At the Church of La Familia Sagrada in Barcelona, the Nativity façade is the most complete part of Gaudí’s Catholic church, finished in 1904 with doorways that represent from left to right, the virtues of Hope, Charity, and Faith. Scenes of the Nativity and Christ’s childhood are represented and embellished with Christian symbolism, such as the purity of white doves, which depict the congregation… As the northern façade, the Nativity Spire is the building’s artistic pinnacle, mostly done under Gaudíِ’s personal supervision and much of it with his own hands. One can climb high up inside some of the four spires by a combination of lifts or elevators and narrow spiral staircases, “which can be a vertiginous experience”. The spire towers are destined to hold tubular bells capable of playing complex music at great volume. Their upper parts are decorated with Venetian mosaics spelling out “Sanctus, Sanctus, Hosanna in Excelsis Deus. Amen. Alleluia” According to anecdotes, when asked why Gaudí lavished so much care on the tops of the spire towers, which no one would see from close up, Gaudí answered, “—the angels will see them…”

The spiral staircases, stone carved for 400 steps steep in reiteration, allow access to the upper spire towers and galleries at the Church de la Familia Sagrada. These spiral stone steps are designed in the shape of a seashell, also known in Spanish as “escaleras de caracol”, which invite pilgrims and visitors to spiritual meditation and reflection—similar to walking through a labyrinth in Christian prayer. In addition, each spire tower has been enhanced with an elevator or lift. Pilgrims and visitors may walk the spiral steps carefully or take the elevator to ascend and access to the top of the spire tower as a reward for a glorious view and a sense of Christian piety. The spiral staircase or “escalera de caracol” in Spanish, remind me of childhood visits to Spanish Neo-Colonial homes in Santiago de Cuba and Spain, where they remain in wrought iron or stone as examples of their historical times.


Upon Gaudi’s death in 1926 when he was trammed down crossing the Gran Vía in Barcelona, only one tower on the Nativity façade had been completed, but several more have been finished according to the original plans.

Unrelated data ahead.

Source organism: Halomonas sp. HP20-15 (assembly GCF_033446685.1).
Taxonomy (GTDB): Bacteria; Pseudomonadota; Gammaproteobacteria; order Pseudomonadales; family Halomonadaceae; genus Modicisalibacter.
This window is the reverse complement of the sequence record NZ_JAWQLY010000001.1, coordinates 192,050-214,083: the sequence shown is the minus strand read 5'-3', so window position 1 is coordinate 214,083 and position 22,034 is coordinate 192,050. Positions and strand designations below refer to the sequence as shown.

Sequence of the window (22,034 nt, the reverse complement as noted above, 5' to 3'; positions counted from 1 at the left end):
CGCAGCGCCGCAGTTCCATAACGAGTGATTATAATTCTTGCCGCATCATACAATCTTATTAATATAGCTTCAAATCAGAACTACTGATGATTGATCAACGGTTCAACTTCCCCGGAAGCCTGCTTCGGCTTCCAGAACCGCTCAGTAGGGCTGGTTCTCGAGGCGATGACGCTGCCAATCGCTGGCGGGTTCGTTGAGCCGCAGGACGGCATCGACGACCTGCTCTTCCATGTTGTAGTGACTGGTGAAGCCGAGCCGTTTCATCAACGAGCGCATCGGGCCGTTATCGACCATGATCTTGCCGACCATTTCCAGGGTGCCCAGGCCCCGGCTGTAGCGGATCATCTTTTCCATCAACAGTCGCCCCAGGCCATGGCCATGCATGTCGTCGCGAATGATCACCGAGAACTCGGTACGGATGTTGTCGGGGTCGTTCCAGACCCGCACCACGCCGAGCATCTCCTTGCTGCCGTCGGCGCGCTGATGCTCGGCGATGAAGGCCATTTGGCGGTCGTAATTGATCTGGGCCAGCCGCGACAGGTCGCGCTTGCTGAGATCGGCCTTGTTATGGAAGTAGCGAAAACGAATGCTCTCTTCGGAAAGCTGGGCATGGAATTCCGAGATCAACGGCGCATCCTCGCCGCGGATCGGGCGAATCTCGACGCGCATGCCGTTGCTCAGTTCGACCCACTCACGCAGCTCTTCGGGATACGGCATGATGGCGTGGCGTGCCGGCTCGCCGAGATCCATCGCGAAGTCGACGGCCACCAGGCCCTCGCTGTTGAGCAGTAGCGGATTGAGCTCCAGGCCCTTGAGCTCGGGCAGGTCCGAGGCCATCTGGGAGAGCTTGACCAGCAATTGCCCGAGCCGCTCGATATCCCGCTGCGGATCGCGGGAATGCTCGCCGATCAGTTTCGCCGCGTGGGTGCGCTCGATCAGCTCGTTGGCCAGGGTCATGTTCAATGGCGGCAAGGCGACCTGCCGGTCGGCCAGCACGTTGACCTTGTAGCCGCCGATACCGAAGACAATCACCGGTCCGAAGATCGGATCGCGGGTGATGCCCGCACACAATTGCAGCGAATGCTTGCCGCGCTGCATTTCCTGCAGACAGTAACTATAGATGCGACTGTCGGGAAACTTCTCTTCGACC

After the Spanish Civil War, architectural construction was resumed and continues still in the 21st century financed by public donations to complete Gaudí’s church, “Temple Expiatori de la Familia Sagrada”.

In the third millennium, the chief architect, Jordi Bonet and his supporters are trying to visualize Gaudí’s mighty vision for La Sagrada Familia Church and promote that their task is a sacred one—“that it is not just an old building, but a church intended as its Temple Expiatori to atone for sin and appeal for God’s mercy on Catalunya, Spain.

As a Catalonian architect, Antoni Gaudí i Cornet studied at the Barcelona School of Architecture. Gaudí’s Spanish architectural design combined art, sculpture, and architecture; thus paving the way for the avant garde movement known as Modernisme, begun in the 19th century and defined as a new style of art and architecture, born in Barcelona, Spain, a variation of Art Nouveau. Modernime is a form of Catalonian self-expression and a sense of national pride in artistry for the region of Catalunya in Spain. Predecessors for
the Moderniste Spanish architectural movement included: Josep Puig i Cadafalch, Lluís Domènech i Montaner, and above all, Antoni Gaudí i Cornet, amont its most reknown.

Modernisme has been followed in the 20th century; while it is being explored during the 21st Century by Santiago Calatrava, native architect and engineer from Valencia, region of Catalunya, Spain, whose professional work is based in Zurich, Switzerland primarily, and around the world.

Mr. Calatrava, along with his colleagues, associates, architects, and engineers, have been designing, developing, and planning construction projects with ingenuity and innovation all the way through the 20th century and into the third millennium.

The Chicago Spire Glass Towe is designed by Santiago Calatrava under original commision by Christopher Carley, Irish developer Garrett Kelleher, and the Sherbourne Development Group with financial commitment from the Anglo-Irish Bank, and the approving support of Richard M. Daley, Mayor of the City of Chicago, and the community of the State of Illinois, U.S.A., who plan for urban renewal again at the turn of the century, beyond the spirit of our times…as a legacy for urban development in the Windy City, begun by the late Chicago architect Edward Bennett and civil engineer bridge-maker Joseph Boermann Strauss at the turn of the 20th century.